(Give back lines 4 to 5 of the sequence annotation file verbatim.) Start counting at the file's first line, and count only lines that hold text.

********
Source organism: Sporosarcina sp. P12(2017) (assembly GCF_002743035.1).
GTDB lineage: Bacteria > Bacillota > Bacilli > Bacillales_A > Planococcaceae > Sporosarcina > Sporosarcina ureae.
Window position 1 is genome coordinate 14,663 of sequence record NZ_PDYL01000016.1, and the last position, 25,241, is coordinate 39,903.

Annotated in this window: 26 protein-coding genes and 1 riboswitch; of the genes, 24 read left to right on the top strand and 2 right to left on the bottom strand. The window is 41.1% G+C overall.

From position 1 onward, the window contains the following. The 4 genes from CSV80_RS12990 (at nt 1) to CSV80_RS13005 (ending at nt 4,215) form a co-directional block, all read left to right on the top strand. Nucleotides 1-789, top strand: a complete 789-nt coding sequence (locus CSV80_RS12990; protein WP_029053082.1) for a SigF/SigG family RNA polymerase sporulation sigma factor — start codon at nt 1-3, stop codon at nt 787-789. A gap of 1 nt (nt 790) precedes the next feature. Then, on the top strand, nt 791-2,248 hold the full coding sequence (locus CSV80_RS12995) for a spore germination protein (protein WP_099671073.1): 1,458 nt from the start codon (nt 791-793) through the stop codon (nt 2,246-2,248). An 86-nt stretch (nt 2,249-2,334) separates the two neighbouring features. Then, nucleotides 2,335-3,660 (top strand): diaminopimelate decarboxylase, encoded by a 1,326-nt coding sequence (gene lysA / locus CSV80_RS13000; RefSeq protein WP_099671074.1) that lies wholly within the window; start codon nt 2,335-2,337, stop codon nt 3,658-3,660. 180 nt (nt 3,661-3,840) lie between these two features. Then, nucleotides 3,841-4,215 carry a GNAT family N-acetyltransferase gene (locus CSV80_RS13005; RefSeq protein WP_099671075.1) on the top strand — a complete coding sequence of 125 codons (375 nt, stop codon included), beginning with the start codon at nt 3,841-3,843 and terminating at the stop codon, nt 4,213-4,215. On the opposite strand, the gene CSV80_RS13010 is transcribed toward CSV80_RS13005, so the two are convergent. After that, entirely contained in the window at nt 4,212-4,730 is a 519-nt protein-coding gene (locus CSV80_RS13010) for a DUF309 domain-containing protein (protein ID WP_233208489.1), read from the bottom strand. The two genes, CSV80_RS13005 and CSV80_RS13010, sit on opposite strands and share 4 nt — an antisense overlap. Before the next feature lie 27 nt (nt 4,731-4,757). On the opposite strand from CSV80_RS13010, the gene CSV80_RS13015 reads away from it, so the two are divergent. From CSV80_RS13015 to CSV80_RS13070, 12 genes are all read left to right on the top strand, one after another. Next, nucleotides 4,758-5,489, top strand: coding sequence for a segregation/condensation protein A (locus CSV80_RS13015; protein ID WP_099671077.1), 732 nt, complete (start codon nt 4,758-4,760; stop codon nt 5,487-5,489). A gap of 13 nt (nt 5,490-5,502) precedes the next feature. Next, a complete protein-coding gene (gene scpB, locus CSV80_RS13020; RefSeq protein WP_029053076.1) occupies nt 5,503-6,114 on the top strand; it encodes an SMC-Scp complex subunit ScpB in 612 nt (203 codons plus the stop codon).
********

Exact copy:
Annotated in this window: 26 protein-coding genes and 1 riboswitch; of the genes, 24 read left to right on the top strand and 2 right to left on the bottom strand. The window is 41.1% G+C overall.

From position 1 onward, the window contains the following. The 4 genes from CSV80_RS12990 (at nt 1) to CSV80_RS13005 (ending at nt 4,215) form a co-directional block, all read left to right on the top strand. Nucleotides 1-789, top strand: a complete 789-nt coding sequence (locus CSV80_RS12990; protein WP_029053082.1) for a SigF/SigG family RNA polymerase sporulation sigma factor — start codon at nt 1-3, stop codon at nt 787-789. A gap of 1 nt (nt 790) precedes the next feature. Then, on the top strand, nt 791-2,248 hold the full coding sequence (locus CSV80_RS12995) for a spore germination protein (protein WP_099671073.1): 1,458 nt from the start codon (nt 791-793) through the stop codon (nt 2,246-2,248). An 86-nt stretch (nt 2,249-2,334) separates the two neighbouring features. Then, nucleotides 2,335-3,660 (top strand): diaminopimelate decarboxylase, encoded by a 1,326-nt coding sequence (gene lysA / locus CSV80_RS13000; RefSeq protein WP_099671074.1) that lies wholly within the window; start codon nt 2,335-2,337, stop codon nt 3,658-3,660. 180 nt (nt 3,661-3,840) lie between these two features. Then, nucleotides 3,841-4,215 carry a GNAT family N-acetyltransferase gene (locus CSV80_RS13005; RefSeq protein WP_099671075.1) on the top strand — a complete coding sequence of 125 codons (375 nt, stop codon included), beginning with the start codon at nt 3,841-3,843 and terminating at the stop codon, nt 4,213-4,215. On the opposite strand, the gene CSV80_RS13010 is transcribed toward CSV80_RS13005, so the two are convergent. After that, entirely contained in the window at nt 4,212-4,730 is a 519-nt protein-coding gene (locus CSV80_RS13010) for a DUF309 domain-containing protein (protein ID WP_233208489.1), read from the bottom strand. The two genes, CSV80_RS13005 and CSV80_RS13010, sit on opposite strands and share 4 nt — an antisense overlap. Before the next feature lie 27 nt (nt 4,731-4,757). On the opposite strand from CSV80_RS13010, the gene CSV80_RS13015 reads away from it, so the two are divergent. From CSV80_RS13015 to CSV80_RS13070, 12 genes are all read left to right on the top strand, one after another. Next, nucleotides 4,758-5,489, top strand: coding sequence for a segregation/condensation protein A (locus CSV80_RS13015; protein ID WP_099671077.1), 732 nt, complete (start codon nt 4,758-4,760; stop codon nt 5,487-5,489). A gap of 13 nt (nt 5,490-5,502) precedes the next feature. Next, a complete protein-coding gene (gene scpB, locus CSV80_RS13020; RefSeq protein WP_029053076.1) occupies nt 5,503-6,114 on the top strand; it encodes an SMC-Scp complex subunit ScpB in 612 nt (203 codons plus the stop codon).